Ilfracombe Harbour and Hirst’s ‘Verity’
4th November 2018
I spent my final day in Ilfracombe exploring its wonderful working harbour. And, although I’m not much of a Damien Hirst fan, I absolutely loved his magnificent statue of ‘Verity’ at the harbour entrance.
From Domesday Book to Holiday Resort
Ilfracombe is now actually north Devon’s largest holiday town and seaside resort. But it had its origins in Saxon times and is mentioned in the Domesday Book of 1086. In medieval times, the town was centred around the church and the harbour. There was a quay here in the Middle Ages and Ilfracombe was an important fishing and commercial port at least as far back as the 12th century.
Ilfracombe began to develop as a holiday resort in the early 1800s, although the coming of the railway in the 1870s was really the beginning of the town’s large-scale expansion. It’s a town dominated by Victorian architecture, though there are also lovely examples of Georgian architecture, like the B&B where I stayed.
I found Ilfracombe’s harbour the most fascinating part of the town. Although today it’s predominantly used for leisure and tourism, it’s still a working harbour with boats going out for the daily seafood catch and returning with the tide.
The ferry to Lundy Island goes from here and there are coastal cruises, fishing and sea-life safaris. As I mentioned in my previous post, the weather turned so foul that no boats were going from the harbour at all while I was there. Still, I really loved wandering around the harbour. Along the quay and in the nearby streets are restaurants and cafes, tea rooms and pubs, as well as small shops selling everything from tourist tat to local crafts. And what seaside resort would be complete without its take-away fish and chips shops and ice creams!
I actually wandered over to the far side of the harbour, opposite the quay, past the RNLI boathouse and ramp down into the harbour itself, near the Long Stay car parking. There are wonderful views both out towards the mouth of the harbour…
…and back towards the town.
But it’s on this far side of the harbour that you’ll find all the working accoutrements of harbour life, from coiled ropes and netting…
to stacks of traps and pallets…
and all sorts of shapes and textures and angles that are a photographer’s paradise.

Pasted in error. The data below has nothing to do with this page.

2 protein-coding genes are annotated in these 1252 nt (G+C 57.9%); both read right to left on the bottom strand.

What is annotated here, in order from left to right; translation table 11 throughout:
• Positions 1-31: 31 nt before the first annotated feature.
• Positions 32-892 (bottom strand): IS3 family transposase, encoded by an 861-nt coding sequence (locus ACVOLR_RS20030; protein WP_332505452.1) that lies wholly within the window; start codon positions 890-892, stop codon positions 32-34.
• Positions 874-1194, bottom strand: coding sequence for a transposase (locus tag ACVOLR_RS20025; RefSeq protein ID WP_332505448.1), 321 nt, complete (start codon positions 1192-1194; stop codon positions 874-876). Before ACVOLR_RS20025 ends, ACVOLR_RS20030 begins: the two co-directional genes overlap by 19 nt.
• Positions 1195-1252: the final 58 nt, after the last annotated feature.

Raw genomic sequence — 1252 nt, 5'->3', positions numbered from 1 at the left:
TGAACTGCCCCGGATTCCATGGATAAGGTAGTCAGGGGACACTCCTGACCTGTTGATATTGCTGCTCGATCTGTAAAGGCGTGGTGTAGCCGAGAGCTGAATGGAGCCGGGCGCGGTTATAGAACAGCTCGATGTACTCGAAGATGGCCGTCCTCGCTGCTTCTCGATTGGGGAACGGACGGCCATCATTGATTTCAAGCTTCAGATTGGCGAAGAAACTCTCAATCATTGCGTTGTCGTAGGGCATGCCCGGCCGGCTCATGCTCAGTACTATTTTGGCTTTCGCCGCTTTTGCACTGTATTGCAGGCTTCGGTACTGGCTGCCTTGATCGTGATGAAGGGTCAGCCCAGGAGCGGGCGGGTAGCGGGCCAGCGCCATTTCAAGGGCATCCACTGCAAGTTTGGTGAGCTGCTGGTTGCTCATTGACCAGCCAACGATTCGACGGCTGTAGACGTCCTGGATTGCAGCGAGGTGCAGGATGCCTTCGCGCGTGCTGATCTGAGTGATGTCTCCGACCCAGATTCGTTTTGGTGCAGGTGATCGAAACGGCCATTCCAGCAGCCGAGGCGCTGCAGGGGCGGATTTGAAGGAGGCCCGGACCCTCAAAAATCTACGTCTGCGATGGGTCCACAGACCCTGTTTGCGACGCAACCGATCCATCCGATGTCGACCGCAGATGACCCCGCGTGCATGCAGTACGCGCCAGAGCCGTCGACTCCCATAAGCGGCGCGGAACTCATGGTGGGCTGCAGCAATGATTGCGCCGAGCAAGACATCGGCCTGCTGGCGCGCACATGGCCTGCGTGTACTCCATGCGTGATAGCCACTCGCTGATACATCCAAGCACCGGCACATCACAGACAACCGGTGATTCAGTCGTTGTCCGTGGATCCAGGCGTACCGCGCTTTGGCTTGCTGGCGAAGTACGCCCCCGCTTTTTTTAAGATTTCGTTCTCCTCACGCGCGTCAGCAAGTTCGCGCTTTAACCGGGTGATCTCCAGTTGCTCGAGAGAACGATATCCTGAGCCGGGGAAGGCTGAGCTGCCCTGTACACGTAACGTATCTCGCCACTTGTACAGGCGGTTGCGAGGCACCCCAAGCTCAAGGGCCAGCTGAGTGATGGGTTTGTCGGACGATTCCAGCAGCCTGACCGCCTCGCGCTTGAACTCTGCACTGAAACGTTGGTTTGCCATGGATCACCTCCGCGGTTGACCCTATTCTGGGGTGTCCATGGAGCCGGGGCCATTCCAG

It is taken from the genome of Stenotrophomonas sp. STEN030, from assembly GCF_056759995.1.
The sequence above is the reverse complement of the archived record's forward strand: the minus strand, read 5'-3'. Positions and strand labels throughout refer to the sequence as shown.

Originally built in 1361 as a place of worship for those living and working around Ilfracombe’s harbour, it’s thought to be the UK’s oldest working lighthouse.
It’s not known when the chapel closed but it’s served various purposes over the last 200 years, including being used as a lightkeeper’s house, a reading room and a laundry.
And there’s a terrific perspective of Verity and the surrounding hills from the chapel entrance.
Damien Hirst’s ‘Verity’
Damien Hirst’s ‘Verity’ is a 20m (66 foot) tall stainless steel and bronze statue of a pregnant women standing on the pier overlooking Ilfracombe’s harbour entrance. She’s holding a sword high in the air and standing on a base of legal books. Hirst describes her as ‘modern allegory of truth and justice’.
It’s an astonishing work of art. What you don’t realise until you walk around the statue onto the lower part of the pier is that half the statue shows the internal anatomy of the woman, with her womb and foetus clearly visible, as well as her skull, ribcage and ligaments, and with her skin peeling away from her arms and legs.
Hirst has loaned the statue to Ilfracombe for 20 years and when it was installed in 2012 it was extremely controversial, with polarised local reaction. And I can see why. It’s stunning and disturbing all at the same time. I found Verity extremely powerful, defiant in the face of the elements. It’s worth a trip to Ilfracombe just to see this statue.
You can see more photos of Verity and the harbour in my Ilfracombe, Devon Photo Album